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  • Writer's picture Kester Eddy

Gyula Horn: "I'm an atheist, but I still pray each ... night there will never again be ... [a 1995]"

Updated: Jul 5, 2021

"I was told to talk seriously, and talk openly to you. So, let's do that." Former PM Gyula Horn speaks to the Hungarian International Press Assocn, 14 December, 2005 - Part 2

Photo: Gyula Horn, wearing a head-kneck brace after a car accident when campaigning for the elections in Spring, 1994. I can't remember exactly, but this is probably at a post-election press conference, when Horn, as leader of the Socialist Party, was swept back into power, in alliance with the Free Democrats.

Gyula Horn was born in Budapest on 5 July, 1932, so would have celebrated his 89th birthday tomorrow were he alive.

The interest in my first post of Gyula Horn's meeting with HIPA in December, 2005, was so great, particularly from Hungarians, that for the sake of historians I've decided to publish the entire text of this meeting, instead of a cut-down version, as originally planned. (Except it takes a lot of time to transcribe and 'repair' the language.)

This entire section of about 20 mins is in answer to a second question from Dutch journalist Henk Hirs. Horn sometimes jumps from one subject to another

without a break, putting the interpreter under pressure, and it's not always easy to be 100% sure what he's getting at. Nontheless, I think this text, while not as dramatic as that published on June 19, is still of value, giving, as it does, an indication of his anguish as a result of applying the "Bokros Package" of austerity measures passed in 1995 and a nuanced assessment of János Kádár's 32-year reign as Hungary's communist leader from November 1956 to May 1988.

I should also mention that I'd forgotten (indeed, if I ever really knew) the 'reasoning' behind the Soviet Union boycotting the 1984 Olympic Games, which comes up early in this section. According to Wikipedia:

The USSR announced its intentions to boycott the 1984 Summer Olympics on May 8, 1984,[3] citing security concerns and "chauvinistic sentiments and an anti-Soviet hysteria being whipped up in the United States."[3] A US official said the country had ignored suggestive comments by the Soviet Union in the weeks building up to the announcement and that, in spite of all the indications, the United States was "absolutely dumbfounded" when the official announcement arrived.[4]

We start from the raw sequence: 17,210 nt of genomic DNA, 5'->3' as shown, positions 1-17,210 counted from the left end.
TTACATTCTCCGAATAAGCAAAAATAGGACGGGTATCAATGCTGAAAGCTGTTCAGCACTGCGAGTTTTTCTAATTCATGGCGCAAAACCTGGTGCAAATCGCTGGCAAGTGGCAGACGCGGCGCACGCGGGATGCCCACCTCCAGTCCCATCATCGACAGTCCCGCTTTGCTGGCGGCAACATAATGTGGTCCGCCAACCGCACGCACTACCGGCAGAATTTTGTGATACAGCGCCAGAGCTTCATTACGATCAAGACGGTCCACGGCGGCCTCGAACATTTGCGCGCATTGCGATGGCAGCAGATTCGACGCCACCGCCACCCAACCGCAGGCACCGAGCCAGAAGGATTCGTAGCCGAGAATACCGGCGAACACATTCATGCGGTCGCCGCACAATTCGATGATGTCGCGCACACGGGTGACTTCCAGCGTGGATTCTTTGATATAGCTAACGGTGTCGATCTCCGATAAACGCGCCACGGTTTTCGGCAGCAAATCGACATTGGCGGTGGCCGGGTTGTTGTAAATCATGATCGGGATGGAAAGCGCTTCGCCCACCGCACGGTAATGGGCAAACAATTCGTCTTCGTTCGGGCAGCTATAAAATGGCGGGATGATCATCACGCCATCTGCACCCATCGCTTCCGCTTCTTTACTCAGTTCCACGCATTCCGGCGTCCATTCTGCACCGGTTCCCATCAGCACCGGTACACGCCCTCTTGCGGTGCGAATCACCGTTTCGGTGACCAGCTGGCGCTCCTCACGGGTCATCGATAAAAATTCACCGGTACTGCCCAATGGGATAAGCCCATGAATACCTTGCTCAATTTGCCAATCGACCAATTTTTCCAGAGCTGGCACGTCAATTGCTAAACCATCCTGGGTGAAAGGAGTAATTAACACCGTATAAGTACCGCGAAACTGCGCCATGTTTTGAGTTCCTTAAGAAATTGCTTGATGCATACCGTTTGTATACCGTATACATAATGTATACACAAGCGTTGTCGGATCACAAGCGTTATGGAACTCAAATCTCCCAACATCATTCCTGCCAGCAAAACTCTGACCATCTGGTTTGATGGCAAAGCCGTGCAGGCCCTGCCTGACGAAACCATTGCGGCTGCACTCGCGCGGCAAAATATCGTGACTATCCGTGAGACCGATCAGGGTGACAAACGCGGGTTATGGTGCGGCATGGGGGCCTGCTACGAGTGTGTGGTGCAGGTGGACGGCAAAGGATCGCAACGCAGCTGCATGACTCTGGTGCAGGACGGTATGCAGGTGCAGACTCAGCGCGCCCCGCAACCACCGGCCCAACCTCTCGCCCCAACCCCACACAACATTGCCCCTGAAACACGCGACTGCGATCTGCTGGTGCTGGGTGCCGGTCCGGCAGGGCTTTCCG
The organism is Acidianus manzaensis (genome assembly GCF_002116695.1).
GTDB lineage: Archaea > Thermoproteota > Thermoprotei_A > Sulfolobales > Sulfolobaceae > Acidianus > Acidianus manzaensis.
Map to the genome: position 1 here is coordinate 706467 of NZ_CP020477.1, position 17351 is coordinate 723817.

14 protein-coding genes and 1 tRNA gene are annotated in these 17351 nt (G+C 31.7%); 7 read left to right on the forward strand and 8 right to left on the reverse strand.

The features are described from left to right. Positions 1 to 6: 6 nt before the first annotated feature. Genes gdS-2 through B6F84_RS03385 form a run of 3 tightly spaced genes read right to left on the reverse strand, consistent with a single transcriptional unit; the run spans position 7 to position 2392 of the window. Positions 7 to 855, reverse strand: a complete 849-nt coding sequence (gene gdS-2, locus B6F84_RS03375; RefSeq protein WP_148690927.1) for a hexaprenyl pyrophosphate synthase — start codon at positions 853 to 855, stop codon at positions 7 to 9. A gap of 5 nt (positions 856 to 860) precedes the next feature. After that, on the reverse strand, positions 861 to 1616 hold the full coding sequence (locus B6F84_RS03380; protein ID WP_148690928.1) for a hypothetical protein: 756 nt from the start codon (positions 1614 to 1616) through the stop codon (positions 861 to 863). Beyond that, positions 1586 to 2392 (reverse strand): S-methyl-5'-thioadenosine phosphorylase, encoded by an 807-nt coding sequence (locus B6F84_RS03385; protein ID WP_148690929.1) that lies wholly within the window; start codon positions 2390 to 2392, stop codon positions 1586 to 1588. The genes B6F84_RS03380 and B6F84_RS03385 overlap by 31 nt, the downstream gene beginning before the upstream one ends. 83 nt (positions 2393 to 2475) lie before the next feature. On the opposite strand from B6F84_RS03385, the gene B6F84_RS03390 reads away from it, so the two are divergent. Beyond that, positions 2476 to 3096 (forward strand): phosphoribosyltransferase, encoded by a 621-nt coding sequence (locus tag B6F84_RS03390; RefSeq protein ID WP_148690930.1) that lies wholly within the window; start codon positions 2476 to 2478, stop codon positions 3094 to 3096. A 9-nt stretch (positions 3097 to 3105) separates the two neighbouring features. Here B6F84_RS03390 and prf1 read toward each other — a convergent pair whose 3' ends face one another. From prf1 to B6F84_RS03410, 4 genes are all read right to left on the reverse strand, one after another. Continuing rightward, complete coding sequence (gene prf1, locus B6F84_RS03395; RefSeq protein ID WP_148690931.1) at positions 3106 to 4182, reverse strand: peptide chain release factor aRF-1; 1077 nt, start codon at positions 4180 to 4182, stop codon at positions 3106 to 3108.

Of the countries within the Warsaw Pact, only Romania defied the Soviet call.

Now, the HIPA meeting.

Henk Hirs: When I talked to people like [communst reformers] Imre Pozsgay and Rezső Nyers, I got the impression that even up to late in 1989, their idea was still to create some sort of democratic socialist system – something between capitalism and communism, and even at that time, they too were surprised by the things that were being driven forward [by events] and suddenly they found themselves in a multi-party democracy which they hadn't expected even half a year before.

​​Gyula Horn: As I said when prime minister, the change of system had, as it's most important element, [the principle] of self determination, the opportunity for us to decide on what political system we'd like to live in. We were the ones who could decide where we belong.

In 1990, when the first free elections were held, … these had a huge psychological effect on the population, because self-determination virtually fell into our laps, something that our ancestors had been fighting for over several centuries. All this [struggle] ended in May, 1990. But on the issue of economic reform, let me ask: How was the capitalist order built up? It was built from below, with the simultaneous development of the state. I believe that these developments, over several centuries, had fundamental human norms and requirements which played a decisive role [in the outcome]. <Editorial note - I think here he means that capitalism has developed organically, built on certain natural needs and norms, unlike socialism which he felt was somehow an artificially-driven process.> How has the state played in CEE – starting with the top and going down to the bottom. It was [Prime Minister] Miklós Németh's government which worked out the laws, a package of laws, enabling us to have the judicial conditions for the establishment of a multi-party system. It was this work that enabled the freedom of economic entrepreneurship, and the safeguarding of human rights. This was the focus of discussions and negotiations. And Miklós Németh was given no support whatsoever, except from his own party. [Imre] Pozsgay, [Rezső] Nyers and Németh all played very significant roles.

But if there is a point that I'd have to highlight, I'd say that [their most important merit was that] they allowed these things to happen.